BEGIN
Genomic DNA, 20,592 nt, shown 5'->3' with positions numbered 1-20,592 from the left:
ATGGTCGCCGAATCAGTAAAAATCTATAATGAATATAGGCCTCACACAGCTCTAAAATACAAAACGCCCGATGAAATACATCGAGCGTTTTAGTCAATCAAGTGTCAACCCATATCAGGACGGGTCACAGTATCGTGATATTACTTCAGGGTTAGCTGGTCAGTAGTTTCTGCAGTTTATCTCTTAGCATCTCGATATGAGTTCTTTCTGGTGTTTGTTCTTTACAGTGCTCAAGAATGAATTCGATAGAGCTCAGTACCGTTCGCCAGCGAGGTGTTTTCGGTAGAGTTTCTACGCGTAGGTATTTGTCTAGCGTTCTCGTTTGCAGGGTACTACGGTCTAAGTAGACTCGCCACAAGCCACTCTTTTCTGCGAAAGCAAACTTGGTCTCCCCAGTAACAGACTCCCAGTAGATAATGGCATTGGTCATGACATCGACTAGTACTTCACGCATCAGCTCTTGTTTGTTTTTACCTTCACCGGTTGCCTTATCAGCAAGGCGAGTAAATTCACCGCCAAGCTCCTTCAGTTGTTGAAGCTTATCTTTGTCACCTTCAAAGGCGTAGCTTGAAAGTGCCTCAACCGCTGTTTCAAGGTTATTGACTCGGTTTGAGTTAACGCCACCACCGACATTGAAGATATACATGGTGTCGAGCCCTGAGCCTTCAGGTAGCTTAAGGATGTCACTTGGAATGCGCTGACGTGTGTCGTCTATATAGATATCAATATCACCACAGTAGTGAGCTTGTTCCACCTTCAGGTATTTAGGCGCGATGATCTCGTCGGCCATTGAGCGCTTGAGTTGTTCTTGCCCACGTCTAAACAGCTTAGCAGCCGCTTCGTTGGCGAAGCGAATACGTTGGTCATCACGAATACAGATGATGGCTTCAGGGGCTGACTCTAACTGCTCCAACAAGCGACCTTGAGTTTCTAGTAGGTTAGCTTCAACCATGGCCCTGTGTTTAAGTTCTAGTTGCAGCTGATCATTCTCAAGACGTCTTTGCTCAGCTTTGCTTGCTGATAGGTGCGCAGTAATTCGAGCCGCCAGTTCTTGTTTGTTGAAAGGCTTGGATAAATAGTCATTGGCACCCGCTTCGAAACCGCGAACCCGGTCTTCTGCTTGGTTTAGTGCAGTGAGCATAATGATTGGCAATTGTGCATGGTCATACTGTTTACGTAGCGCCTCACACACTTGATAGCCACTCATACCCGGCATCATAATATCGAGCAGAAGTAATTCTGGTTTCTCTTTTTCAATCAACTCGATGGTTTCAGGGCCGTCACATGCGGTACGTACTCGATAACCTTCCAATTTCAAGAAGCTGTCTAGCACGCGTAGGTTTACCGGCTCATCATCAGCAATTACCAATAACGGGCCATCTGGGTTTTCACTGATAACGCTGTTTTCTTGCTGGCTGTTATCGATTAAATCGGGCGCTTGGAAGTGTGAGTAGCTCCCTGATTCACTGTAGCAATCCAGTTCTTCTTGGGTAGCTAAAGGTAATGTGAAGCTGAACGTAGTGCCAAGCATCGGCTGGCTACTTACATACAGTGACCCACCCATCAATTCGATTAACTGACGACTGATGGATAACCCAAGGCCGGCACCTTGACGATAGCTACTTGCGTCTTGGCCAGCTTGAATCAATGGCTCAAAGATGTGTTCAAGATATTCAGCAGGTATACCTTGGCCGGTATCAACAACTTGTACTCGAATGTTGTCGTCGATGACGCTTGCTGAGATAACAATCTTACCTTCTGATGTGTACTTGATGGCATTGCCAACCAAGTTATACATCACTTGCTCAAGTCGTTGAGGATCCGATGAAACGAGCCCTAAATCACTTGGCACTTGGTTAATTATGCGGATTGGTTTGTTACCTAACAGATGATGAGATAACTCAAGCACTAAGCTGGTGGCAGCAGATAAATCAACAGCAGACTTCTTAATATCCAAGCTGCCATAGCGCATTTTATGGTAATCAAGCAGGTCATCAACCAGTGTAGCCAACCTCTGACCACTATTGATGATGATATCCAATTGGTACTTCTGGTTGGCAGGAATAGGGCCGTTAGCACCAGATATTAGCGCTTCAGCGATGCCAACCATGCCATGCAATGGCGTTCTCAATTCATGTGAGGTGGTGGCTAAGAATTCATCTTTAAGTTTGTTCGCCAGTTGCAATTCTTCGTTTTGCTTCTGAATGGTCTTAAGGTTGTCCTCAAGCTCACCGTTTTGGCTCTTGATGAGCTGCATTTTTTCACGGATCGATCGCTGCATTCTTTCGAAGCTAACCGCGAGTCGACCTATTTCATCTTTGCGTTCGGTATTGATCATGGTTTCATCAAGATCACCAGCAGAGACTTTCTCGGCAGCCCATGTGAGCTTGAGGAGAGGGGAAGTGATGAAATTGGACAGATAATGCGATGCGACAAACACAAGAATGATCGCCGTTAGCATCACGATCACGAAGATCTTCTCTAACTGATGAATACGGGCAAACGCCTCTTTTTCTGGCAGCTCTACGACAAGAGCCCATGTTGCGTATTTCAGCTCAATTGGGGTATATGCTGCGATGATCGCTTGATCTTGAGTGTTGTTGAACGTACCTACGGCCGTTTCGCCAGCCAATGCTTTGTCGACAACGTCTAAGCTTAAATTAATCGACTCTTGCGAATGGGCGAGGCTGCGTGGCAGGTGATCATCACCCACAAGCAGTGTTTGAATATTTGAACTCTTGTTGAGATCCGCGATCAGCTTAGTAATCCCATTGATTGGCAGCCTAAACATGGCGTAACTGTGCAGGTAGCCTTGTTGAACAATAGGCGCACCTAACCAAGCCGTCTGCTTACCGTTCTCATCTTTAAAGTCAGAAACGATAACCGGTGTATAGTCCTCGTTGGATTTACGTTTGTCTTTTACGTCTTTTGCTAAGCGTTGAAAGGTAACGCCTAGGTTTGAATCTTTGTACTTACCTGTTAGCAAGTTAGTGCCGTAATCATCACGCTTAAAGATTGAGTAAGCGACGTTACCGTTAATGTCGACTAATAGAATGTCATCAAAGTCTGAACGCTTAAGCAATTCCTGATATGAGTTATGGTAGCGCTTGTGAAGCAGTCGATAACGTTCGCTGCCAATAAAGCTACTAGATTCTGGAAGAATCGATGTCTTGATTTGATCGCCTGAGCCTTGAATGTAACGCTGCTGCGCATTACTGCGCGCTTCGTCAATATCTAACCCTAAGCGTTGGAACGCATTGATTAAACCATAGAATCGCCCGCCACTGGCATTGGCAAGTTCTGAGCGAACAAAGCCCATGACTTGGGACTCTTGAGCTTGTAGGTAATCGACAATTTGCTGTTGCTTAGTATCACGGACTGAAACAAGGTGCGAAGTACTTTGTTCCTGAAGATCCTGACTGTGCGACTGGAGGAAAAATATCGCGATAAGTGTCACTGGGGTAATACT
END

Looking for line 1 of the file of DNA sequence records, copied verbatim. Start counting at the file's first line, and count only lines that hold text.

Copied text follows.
Genomic DNA, 20,592 nt, shown 5'->3' with positions numbered 1-20,592 from the left: